Firstly, Vallianz announced on 12 Apr 2014 that they have entered into a collaboration arrangement with a first class Chinese shipyard to build Vallianz – designed vessels. Vallianz has the right of refusal for up to 200 vessels. This is a strategic step to manage their asset base and fleet renewal.

Secondly, Vallianz announced on 22 Sep 2014 that they were acquiring a Singapore incorporated Jetlee Shipbuilding and Engineering Pte Ltd so as to establish their own marine base for docking and maintenance operations. According to the company, this should result in cost savings and enhance operational efficiencies. The purchase of Jetlee would be settled by issuance of 143.3m Vallianz shares at an issue price of $0.138 per share. It is noteworthy that the issue price of $0.138 was at a 24% premium to Vallianz’s volume weighted average price (“VWAP”) of $0.1116 per share. The owners of Jetlee Group are industry veterans and comprise of Mr Chan Kwan Bian (co-founder of Labroy Marine), Mr Teo Guo Ping (previously working at Pan-United Corp) and Mr Ng Chee Keong (founder of Jetlee through a joint venture with Pan-United Marine Limited.) As the consideration will be entirely settled via Vallianz shares, priced at a significant premium to the current price (then), it is likely that the Jetlee owners are confident in Vallianz’s business and growth prospects.

Thirdly, Vallianz announced on 30 Sep 2014 that they are acquiring OER Holdings Pte Ltd, a provider of manpower services to the offshore industry for US$27.7m. OER Holdings’ 2013 earnings before interest, tax, depreciation and amortization (“EBITDA”) was around US$5.6m. Thus, it was priced at approximately 5x 2013 EBITDA. According to management, this acquisition not only brings an additional source of revenue and income but is likely to open doors to new customers and geographical market, especially in Asia. It is noteworthy that this acquisition would also be settled solely by the issuance of 250m shares at an issue price of $0.140 per share. This is at a 27% premium to Vallianz VWAP of $0.1101 per share which undermines OER Holdings’ confidence in Vallianz.

All of the above initiatives seem to be part of Vallianz strategic move to grow its business over the medium to long term.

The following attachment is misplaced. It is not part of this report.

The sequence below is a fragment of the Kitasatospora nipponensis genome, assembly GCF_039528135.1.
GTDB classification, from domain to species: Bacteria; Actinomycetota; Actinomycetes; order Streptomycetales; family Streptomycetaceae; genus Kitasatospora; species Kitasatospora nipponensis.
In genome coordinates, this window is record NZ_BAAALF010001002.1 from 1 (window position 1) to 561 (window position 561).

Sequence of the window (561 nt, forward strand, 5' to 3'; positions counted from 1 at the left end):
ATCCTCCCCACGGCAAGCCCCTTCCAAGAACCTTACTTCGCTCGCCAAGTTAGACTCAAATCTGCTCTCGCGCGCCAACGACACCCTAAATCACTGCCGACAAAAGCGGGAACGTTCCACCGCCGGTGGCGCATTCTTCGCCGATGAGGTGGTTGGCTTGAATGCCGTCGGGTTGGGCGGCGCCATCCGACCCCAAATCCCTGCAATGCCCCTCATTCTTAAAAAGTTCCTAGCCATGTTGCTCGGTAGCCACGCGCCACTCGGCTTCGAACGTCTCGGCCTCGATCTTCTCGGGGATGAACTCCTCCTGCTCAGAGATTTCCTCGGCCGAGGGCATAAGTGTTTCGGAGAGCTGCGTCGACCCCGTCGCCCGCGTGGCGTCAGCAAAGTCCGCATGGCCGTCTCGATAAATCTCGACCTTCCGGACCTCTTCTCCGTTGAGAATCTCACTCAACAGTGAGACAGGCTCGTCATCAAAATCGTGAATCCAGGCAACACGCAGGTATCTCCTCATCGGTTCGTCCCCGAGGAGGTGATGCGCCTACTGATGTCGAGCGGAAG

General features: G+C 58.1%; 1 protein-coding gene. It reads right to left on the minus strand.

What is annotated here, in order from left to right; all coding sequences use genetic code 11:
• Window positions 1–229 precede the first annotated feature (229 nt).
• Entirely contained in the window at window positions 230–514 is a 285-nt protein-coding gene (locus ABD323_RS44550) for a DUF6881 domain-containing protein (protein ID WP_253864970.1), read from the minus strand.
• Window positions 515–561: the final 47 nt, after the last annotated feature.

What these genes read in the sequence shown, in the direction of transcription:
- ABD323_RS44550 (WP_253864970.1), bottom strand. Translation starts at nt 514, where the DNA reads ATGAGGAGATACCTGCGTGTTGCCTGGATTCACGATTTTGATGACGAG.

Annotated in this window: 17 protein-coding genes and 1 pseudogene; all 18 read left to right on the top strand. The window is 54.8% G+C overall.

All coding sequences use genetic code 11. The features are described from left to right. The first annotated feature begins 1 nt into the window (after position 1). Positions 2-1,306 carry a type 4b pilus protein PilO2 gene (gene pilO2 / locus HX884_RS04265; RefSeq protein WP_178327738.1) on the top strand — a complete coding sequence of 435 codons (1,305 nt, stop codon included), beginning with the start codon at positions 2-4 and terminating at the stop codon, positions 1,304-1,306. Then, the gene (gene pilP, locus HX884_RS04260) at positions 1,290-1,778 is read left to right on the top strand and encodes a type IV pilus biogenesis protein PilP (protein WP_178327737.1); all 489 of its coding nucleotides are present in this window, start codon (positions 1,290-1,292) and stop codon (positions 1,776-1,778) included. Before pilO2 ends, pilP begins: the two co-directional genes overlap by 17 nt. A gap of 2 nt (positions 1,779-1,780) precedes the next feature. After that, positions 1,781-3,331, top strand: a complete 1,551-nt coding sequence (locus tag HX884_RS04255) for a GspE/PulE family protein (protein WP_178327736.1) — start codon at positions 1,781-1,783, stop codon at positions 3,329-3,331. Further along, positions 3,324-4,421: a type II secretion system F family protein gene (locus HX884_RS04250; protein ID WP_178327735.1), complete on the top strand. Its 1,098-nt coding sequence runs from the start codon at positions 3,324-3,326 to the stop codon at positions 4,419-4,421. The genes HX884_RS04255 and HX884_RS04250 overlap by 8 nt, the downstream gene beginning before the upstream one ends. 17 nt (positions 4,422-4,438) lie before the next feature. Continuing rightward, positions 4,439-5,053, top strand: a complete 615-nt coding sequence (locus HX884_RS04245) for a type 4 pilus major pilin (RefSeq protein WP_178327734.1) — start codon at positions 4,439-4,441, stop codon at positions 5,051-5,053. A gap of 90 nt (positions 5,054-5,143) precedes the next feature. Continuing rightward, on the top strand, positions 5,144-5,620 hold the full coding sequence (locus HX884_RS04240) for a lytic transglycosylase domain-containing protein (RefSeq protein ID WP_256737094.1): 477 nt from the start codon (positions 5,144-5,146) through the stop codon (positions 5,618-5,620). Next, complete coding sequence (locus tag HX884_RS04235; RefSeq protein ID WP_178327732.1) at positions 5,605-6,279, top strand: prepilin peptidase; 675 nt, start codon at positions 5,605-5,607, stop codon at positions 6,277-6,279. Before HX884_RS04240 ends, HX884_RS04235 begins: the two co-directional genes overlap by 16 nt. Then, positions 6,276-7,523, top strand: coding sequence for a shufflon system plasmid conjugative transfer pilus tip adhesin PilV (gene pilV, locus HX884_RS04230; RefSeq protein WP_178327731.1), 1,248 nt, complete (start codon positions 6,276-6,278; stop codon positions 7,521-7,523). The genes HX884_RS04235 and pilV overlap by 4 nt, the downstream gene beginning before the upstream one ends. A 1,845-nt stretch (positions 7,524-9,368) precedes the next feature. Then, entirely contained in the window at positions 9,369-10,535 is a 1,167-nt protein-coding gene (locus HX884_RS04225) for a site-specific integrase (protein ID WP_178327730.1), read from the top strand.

As with any company, there are noteworthy points to consider



Risks

Possibility of a delay in fleet expansion

As of 30 Jun 2014, Vallianz plans to increase their fleet by 72% to 50 vessels by end 2016.  Their current vessels are built by 3rd party shipyards. Any delay by the shipyards to deliver the vessels to Vallianz may have an adverse impact on Vallianz.

Contracts cancellation is possible in dire circumstances

Some investors fear that if the oil prices continue its decline, charter contracts may be cancelled. Despite Vallianz’s long term charter contracts, their customers are allowed to give a one month notice to Vallianz before they cancel their charter contracts. However, this practice is an industry norm for all players. A noteworthy point to note is that Vallianz’s vessels operate in shallow water, hence oil price may have to tumble below US$40 before their customers decide it is not worthwhile to continue drilling for oil.

Order book replenishment

Since the company’s announcement on 12 Apr 2014 that they were bidding for US$1.2b worth of contracts, they have only announced one Latin America contract worth US$82m on 15 May 2014. I understand from management that the contract award for some of their contracts is typically in 4Q which may explain the hiatus in the contracts being awarded.

Significant gearing is a sticky point for most investors

As of 30 Jun 2014, short term and long term totaled US$508m. This is significant vs. its total equity of US$169m. Vallianz’s loans are mainly USD denominated with floating rate obligations. This naturally brings up two issues especially with the strengthening USD and talk of rising interest rate environment.

According to management, although its loans are mainly USD denominated, its assets are also USD denominated. Furthermore, both earnings and expenses are USD denominated hence there is a natural hedge to a certain extent. It reports results in USD terms too. Thus, an appreciating USD is likely to have an overall muted impact on Vallianz.

As a corollary of its large debt obligations, Vallianz, in their 1HFY14 results, posted finance costs of around US$7.5m. This is significant as compared to its 1HFY14 net profit of around US$10.1m. It is logical that if interest rate rises in the next 1-3 years, (assuming that Vallianz’s debt quantum remains unchanged), its finance costs will rise further. However, if all the above initiatives and Vallianz’s confidence in securing contracts bear fruit, Vallianz earnings and cash flow should improve over time.

Chart outlook – All time oversold

Based on Chart 1 below, Vallianz has fallen approximately 32% from its intraday high of $0.135 on 22 Aug 2014 to $0.092 on 10 Oct 2014. Both Pacific Radiance and POSH have also dropped 26% and 28% respectively during the period. Thus, the sharp drop in Vallianz may be due largely to the weakened sentiment in the OSV operators.

Based on today’s close, Vallianz seems to have formed a *doji which may potentially be the start of a reversal. RSI closed at 14.6 last Fri. This is the lowest level since its trading history dating back to May 2001. The extreme oversold pressures are likely to limit any near term decline. Support is likely around $0.088 with strong support at around $0.085. Resistance is at $0.099 / 0.108 / 0.115.

*For doji to form, it is ideal but not necessary for the open and close to be the same price. In my opinion (chart interpretation is subjective), the candlestick formed on 13 Oct seems to fulfil a doji’s requirements.


Chart 1: Vallianz – all time oversold

Source: CIMB itrade as of 13 Oct 2014

Conclusion – This is just an introduction